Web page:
At this stage in the story Boaz represents for us the true heart of a believing community.  A man who greets his servants in the name of the Lord, a man who recognises the need of the widow and the homeless, a man who affirms in Ruth the true spiritual nature of her new direction.

I think there are lessons here for the Church.  

Is it a place marked by the wonder of worship?

"The LORD be with you!"

"The LORD bless you!" they called back.

Is it a place where the outsider is welcome?

Where those who have turned to God find a home amongst His people?

Where those who understand are able to recognise the SPIRITUAL realities that underpin seemingly everyday decisions?

Of course as we read the narrative we can sense that, despite the age difference something is being worked out between them – this is at one level at least the Bible’s real romance story > but do not lose sight of the real issues that go beyond the quaint customs of a bygone age.   This is GOD AT WORK in barley harvest!

3.  A Risk         Chap 3 vv 7,8

7 When Boaz had finished eating and drinking and was in good spirits, he went over to lie down at the far end of the grain pile. Ruth approached quietly, uncovered his feet and lay down. 8 In the middle of the night something startled the man, and he turned and discovered a woman lying at his feet.

Of course there is someone else at work in the story: Naomi.  She recognises the significance too – and she either instructs her daughter in law in the manners of the Hebrews then – or else Ruth has a similar custom from Moab – she prepares the way for Ruth to take a truly momentous action – PROPOSE TO BOAZ.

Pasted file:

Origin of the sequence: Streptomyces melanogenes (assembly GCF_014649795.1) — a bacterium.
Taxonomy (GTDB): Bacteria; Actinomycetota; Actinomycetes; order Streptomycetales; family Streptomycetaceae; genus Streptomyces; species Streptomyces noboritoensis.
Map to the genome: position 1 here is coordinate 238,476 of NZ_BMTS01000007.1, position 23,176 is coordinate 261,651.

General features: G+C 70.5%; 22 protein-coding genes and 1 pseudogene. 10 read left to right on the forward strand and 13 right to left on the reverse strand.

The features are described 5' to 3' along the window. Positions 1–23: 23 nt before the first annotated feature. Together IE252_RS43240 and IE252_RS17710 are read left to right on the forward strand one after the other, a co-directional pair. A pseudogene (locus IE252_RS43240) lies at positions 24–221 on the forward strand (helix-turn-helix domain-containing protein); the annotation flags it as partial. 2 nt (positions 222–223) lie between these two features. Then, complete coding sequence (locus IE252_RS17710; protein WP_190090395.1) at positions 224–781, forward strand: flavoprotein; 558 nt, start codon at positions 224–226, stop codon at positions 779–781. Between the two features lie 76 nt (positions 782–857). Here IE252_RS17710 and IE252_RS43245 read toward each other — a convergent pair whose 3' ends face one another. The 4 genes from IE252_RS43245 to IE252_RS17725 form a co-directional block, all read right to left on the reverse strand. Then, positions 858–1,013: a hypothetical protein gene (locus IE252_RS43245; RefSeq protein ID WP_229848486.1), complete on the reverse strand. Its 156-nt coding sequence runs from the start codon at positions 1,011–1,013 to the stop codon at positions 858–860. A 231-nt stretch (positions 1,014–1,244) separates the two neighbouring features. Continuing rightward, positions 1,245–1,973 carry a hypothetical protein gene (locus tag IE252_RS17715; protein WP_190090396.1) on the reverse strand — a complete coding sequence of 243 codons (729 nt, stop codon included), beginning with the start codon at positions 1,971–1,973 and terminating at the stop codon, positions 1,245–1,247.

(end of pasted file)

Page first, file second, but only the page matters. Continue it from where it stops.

You see there is more to belonging to the family of God than a change of direction, more even than being recognised as a fellow believer – there is the CHALLENGE OF TAKING A RISK ON THE FAITHFULNESS OF GOD,   taking a risk on love – and that two kinds of love human and divine.

So Naomi explains the traditions to her – the rest is up to Ruth herself, and it is a risky strategy.

Whatever the customs of a society the moral standards are significant and the narrative has shown us already the moral calibre of all three main characters.  But the real test is one of considered risk.

I would like to suggest to you that love always takes risks – and that part of the necessary framework of a life of faith is a willingness to subject that faith to everyday and once in a lifetime risks.

Effectively in the quaint manners of the time – Ruth proposes to Boaz. He is a kinsman-redeemer – he is uniquely placed to respond to her request and to act properly and effectively.